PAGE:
Researchers at the Massachusetts Institute of Technology unveiled a new 3D printing method on Friday that employs transparent glass as precursor instead of plastic. The method, called G3DP, works basically the same way that conventional 3D printing does though the team found that they could modulate the light transmission, reflection and refraction qualities by precisely varying the thickness of the print.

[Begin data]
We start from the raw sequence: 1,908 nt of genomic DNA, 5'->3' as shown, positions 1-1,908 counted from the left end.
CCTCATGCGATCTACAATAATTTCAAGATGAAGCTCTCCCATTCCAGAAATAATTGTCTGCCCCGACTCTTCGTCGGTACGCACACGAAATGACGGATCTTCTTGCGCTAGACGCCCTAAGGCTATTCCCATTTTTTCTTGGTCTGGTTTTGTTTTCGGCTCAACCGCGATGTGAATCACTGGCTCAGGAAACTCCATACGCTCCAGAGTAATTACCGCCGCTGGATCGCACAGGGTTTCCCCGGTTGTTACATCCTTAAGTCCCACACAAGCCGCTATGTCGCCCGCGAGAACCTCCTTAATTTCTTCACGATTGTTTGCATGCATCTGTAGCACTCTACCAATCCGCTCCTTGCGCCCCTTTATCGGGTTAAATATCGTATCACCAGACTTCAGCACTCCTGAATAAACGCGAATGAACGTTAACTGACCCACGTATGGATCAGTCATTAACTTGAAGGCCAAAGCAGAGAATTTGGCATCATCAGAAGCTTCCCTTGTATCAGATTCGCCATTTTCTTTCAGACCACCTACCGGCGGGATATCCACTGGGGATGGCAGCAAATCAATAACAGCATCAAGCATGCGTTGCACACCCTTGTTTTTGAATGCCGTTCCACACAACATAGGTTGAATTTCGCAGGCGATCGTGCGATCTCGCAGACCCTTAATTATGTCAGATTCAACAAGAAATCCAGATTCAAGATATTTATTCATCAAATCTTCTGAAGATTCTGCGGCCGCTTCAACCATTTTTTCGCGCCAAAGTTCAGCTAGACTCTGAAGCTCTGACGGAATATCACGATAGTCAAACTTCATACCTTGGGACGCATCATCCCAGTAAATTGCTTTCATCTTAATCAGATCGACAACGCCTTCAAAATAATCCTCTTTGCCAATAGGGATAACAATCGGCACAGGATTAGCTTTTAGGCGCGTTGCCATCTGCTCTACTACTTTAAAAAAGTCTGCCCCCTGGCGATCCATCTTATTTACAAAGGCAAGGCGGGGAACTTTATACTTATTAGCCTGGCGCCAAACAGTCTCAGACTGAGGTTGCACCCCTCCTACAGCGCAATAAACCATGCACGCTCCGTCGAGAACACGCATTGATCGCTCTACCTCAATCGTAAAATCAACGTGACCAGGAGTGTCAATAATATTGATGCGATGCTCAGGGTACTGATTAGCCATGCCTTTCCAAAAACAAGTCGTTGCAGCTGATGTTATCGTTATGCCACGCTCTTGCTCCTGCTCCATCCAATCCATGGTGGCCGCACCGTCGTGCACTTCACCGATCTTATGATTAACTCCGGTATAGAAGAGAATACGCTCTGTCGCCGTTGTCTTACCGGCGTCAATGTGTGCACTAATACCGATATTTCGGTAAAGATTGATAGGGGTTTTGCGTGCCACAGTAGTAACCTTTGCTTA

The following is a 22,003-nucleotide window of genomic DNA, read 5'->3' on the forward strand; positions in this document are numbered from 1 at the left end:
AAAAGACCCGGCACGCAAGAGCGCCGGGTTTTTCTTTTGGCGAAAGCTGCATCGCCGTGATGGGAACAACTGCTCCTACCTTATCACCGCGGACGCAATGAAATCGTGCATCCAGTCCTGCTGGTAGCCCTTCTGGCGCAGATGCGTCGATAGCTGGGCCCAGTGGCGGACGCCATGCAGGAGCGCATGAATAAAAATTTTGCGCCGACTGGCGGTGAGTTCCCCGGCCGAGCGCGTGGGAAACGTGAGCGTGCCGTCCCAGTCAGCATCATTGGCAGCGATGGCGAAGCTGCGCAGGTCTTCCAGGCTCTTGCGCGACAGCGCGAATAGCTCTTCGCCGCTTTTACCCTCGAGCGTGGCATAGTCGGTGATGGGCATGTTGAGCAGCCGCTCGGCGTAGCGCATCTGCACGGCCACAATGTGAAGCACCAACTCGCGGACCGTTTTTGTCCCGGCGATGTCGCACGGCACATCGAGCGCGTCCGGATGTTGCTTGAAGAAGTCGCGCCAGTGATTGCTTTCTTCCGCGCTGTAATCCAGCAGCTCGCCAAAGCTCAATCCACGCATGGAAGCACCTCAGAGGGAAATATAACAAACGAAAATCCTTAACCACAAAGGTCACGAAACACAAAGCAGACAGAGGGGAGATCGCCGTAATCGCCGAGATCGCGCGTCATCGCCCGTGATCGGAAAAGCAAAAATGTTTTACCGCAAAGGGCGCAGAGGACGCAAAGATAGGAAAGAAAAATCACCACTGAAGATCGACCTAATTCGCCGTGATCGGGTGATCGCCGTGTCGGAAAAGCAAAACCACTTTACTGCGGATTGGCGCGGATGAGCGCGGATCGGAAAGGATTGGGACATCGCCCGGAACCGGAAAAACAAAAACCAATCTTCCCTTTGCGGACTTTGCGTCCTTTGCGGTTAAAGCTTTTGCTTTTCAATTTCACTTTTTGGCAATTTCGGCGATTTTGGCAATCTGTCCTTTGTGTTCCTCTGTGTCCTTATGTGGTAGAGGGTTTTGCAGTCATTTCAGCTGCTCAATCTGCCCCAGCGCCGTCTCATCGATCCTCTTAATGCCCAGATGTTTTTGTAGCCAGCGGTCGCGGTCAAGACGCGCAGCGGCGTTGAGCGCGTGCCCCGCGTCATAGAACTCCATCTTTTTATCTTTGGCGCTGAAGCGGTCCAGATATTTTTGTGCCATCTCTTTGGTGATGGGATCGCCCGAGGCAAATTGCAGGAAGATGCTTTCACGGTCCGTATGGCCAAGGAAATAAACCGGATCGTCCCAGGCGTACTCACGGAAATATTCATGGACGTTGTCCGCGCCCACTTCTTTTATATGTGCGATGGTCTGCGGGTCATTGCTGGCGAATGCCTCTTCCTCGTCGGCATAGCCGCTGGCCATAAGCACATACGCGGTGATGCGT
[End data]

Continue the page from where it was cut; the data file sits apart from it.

The system uses a pair of heated chambers stacked atop one another; the 1900-degree F upper chamber acting as a Kiln Cartridge and the lower chamber serving to anneal the constructed structures. Researchers at MIT Media Lab collaborated with the school's Mechanical Engineering Department, the MIT Glass Lab and Wyss Institute to create the G3DP. The team believes that method could eventually lead to better quality and less expensive fiber optics.